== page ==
Alberta Employment Legislation Update - April 2021

Alberta Employment Legislation Update

April 8, 2021

Spring is a time of renewal. This year, it is a time for legislation changes that affect Alberta employers.


This update provides a summary of legislative changes to the Occupational Health and Safety Act ("OHSA"), the Workers' Compensation Act ("WCA"), and the Labour Relations Code ("LRC") that have recently, or will soon, come into effect. The OHSA changes will impact all employers. The WCA changes might impact most employers. The LRC changes will be of primary interest to employers who are, or are at risk of being, unionized. 


Occupational Health and Safety Act


The Government of Alberta will replace the current Occupational Health and Safety Act ("Old OHSA") with a new version (the "New OHSA"). The changes will come into force and effect upon proclamation. A date for proclamation has not yet been announced. A summary of the expected OHSA changes is as follows.


Refusal of Dangerous Work


·    The New OHSA narrows circumstances in which a worker can refuse work. A worker will only be able to refuse work if the work poses an "undue hazard", defined as "a hazard that poses a serious and immediate threat to the health and safety of a person."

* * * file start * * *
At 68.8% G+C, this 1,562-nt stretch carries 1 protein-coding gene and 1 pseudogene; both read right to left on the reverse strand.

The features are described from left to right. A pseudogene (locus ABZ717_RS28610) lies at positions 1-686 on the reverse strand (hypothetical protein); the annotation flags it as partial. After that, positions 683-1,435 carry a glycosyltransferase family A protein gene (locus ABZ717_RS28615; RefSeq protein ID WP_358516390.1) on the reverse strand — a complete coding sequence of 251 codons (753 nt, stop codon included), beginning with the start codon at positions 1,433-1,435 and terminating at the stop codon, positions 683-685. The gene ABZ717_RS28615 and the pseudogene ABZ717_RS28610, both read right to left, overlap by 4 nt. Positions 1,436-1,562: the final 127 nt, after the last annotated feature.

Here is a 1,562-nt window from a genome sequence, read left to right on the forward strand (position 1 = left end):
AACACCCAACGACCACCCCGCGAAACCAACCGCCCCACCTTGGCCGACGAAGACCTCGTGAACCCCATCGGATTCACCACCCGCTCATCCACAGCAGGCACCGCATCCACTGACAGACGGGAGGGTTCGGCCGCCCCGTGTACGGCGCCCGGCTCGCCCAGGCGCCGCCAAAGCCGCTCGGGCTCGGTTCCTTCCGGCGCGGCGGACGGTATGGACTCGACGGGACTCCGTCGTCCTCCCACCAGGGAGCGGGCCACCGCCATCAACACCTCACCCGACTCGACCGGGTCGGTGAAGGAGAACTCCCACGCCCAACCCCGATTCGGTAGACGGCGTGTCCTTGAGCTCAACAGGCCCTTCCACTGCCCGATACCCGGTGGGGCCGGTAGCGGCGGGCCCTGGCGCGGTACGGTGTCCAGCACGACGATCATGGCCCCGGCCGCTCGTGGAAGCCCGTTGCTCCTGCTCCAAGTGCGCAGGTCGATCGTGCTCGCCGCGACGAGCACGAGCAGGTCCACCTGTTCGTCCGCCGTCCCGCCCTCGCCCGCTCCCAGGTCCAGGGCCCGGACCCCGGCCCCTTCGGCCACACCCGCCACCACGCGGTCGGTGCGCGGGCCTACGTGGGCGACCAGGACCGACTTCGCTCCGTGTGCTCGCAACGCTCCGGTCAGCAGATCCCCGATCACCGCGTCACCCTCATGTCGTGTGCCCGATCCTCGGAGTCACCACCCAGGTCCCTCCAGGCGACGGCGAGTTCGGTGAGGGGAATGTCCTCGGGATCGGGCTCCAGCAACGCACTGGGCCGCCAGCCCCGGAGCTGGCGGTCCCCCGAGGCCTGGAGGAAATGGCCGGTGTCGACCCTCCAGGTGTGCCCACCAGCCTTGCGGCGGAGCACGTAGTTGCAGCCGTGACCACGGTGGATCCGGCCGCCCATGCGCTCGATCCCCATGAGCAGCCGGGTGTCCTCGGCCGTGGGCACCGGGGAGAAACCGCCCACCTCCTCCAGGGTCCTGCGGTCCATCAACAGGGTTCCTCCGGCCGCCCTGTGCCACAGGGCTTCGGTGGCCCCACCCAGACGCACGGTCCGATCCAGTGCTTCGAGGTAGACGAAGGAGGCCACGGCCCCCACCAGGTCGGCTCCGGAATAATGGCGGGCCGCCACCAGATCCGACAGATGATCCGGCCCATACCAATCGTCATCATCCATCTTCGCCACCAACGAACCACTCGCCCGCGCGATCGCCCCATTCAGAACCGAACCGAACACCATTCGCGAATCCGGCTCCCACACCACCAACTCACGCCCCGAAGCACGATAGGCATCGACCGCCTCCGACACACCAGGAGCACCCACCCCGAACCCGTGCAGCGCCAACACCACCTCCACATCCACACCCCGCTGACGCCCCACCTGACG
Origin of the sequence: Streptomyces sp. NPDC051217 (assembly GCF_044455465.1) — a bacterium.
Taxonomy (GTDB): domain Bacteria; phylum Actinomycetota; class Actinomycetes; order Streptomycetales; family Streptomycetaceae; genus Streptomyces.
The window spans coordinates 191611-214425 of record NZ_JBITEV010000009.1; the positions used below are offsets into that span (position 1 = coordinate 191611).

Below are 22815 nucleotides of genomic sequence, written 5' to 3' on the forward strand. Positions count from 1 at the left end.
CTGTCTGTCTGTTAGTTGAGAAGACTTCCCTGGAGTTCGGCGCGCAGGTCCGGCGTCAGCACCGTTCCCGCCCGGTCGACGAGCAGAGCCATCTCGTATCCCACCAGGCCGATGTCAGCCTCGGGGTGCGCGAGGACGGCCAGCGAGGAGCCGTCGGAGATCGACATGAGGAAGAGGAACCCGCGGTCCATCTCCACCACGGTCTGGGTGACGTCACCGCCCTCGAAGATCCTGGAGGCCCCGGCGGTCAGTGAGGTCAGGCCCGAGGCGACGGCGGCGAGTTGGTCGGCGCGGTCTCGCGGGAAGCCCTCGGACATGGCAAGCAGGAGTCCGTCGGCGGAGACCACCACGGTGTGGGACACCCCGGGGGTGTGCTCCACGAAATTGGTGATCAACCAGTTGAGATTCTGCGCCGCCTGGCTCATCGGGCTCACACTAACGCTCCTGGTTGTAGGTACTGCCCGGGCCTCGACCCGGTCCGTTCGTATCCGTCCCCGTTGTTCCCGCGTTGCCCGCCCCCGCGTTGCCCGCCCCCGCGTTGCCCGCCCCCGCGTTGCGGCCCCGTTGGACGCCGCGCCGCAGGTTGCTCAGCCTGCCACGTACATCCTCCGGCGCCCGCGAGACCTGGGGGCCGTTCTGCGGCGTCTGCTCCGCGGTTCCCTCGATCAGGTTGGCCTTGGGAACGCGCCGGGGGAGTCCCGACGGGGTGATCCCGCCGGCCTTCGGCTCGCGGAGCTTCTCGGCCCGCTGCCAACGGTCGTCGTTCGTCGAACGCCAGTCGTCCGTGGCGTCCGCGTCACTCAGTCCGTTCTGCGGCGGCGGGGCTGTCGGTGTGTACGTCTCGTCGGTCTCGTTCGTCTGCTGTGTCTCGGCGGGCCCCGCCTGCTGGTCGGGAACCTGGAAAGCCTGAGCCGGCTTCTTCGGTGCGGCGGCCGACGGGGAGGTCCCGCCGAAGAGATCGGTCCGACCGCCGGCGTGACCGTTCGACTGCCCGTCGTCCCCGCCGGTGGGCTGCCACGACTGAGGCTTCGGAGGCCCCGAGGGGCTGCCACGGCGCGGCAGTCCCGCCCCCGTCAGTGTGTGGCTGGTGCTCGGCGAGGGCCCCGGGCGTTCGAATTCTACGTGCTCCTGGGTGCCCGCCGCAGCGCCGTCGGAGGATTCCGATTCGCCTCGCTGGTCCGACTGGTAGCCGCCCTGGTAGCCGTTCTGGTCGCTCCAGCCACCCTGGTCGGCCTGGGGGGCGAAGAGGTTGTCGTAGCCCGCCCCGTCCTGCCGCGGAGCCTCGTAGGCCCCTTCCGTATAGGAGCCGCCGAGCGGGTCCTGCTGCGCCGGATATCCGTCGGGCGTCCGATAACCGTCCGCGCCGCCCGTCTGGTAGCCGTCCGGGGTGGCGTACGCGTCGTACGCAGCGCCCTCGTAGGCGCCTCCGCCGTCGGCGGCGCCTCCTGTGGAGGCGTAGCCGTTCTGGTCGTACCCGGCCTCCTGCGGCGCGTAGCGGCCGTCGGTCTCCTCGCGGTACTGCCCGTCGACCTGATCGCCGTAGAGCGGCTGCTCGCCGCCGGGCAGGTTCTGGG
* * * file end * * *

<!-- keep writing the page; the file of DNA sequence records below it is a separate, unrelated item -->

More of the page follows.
·    Workers cannot be subject to "disciplinary action" for refusing to perform work (changed from "discriminatory action").


·    The New OHSA removes the employer's statutory obligation to continue to pay the same wages and benefits to workers who refuse work.


·    Employers can assign other work to a worker who has temporarily refused work. These temporary assignments will not be deemed to be disciplinary in nature if there is no loss in pay to the worker.


·    Note, employers must still be aware of constructive dismissal risks when reassigning work to employees.


Health and Safety Programs


·    Employers must continue to establish a health and safety program; however, the program does not need to be established in conjunction with the joint work site health and safety committee.


·    The New OHSA requires employers who "regularly" employ 20 or more workers are required to establish and implement a health and safety committee and a health and safety program; however, many of the requirements in the Old OHSA related to a health and safety program have been removed or amended.


Incident Reporting and Investigations


·    Employers will have a statutory obligation to report when an illness results in the death of a worker, in addition to the previous requirements of reporting injuries and incidents that resulted in the death of a worker.


·    Employers must report an injury, illness, or incident "in which there is reason to believe the worker has been or will be admitted to a hospital beyond treatment in an emergency room or urgent care facility."


·    Under the New OHSA, employers will be required to investigate near misses.


Duties to Workers and Non-Workers


·    Employers must ensure workers are "adequately trained in all matters necessary to perform their work in a healthy and safe manner."